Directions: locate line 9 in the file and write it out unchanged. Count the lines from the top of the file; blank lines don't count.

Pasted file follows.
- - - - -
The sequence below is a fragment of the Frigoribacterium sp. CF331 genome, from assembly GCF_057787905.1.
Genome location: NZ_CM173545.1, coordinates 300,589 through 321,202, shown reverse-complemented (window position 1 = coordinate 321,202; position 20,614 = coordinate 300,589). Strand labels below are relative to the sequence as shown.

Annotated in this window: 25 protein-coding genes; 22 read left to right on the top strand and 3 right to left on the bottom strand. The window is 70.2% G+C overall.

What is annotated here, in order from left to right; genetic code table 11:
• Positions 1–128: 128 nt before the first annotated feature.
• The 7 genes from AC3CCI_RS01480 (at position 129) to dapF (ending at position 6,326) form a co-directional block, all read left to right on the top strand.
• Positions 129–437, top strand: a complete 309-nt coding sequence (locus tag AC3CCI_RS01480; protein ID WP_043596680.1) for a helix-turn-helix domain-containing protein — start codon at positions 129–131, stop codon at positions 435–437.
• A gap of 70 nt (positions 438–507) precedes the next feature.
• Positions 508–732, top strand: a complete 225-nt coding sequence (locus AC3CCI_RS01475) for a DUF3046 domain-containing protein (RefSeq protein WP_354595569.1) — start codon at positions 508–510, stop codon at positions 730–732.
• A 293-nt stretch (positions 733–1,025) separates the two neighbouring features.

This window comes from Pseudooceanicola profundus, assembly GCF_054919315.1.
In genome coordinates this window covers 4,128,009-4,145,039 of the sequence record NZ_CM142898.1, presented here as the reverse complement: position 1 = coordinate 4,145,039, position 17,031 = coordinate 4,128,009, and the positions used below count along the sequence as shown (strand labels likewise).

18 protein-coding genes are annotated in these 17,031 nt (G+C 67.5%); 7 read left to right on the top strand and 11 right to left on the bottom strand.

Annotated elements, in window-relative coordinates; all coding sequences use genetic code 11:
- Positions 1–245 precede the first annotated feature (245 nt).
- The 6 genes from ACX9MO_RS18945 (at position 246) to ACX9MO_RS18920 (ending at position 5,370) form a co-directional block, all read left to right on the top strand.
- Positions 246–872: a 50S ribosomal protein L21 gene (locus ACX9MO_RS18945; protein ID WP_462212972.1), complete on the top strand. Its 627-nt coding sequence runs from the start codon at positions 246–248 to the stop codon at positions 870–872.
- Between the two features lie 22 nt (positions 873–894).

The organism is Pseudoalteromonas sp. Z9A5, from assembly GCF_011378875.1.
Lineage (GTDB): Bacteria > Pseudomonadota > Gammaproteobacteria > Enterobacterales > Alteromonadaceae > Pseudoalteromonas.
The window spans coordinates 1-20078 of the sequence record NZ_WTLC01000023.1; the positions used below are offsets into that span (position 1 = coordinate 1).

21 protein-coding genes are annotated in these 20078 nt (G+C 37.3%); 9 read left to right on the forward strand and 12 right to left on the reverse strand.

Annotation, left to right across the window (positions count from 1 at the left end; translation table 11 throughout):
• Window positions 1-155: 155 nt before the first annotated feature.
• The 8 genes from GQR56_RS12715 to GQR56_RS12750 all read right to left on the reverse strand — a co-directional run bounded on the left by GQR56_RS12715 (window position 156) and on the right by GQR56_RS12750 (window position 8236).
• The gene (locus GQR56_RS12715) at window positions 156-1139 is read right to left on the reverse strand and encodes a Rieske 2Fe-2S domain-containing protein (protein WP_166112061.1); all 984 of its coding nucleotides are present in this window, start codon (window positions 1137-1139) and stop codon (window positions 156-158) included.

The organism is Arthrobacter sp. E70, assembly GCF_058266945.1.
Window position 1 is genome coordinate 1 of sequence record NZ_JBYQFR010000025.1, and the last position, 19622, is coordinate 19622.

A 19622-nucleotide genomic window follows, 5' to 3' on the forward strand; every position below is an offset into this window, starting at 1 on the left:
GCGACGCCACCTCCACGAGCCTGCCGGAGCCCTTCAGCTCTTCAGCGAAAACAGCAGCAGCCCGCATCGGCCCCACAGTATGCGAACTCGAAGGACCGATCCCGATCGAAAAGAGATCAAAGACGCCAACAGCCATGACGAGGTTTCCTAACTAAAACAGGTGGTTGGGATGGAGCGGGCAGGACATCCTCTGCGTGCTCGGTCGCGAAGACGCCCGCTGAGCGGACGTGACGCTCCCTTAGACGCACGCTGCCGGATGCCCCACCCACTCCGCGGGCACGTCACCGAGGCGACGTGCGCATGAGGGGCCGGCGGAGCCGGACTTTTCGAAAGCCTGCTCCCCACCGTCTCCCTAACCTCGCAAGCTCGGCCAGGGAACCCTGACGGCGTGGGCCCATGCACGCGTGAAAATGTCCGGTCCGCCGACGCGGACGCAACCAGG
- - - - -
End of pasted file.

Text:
• Positions 508–732, top strand: a complete 225-nt coding sequence (locus AC3CCI_RS01475) for a DUF3046 domain-containing protein (RefSeq protein WP_354595569.1) — start codon at positions 508–510, stop codon at positions 730–732.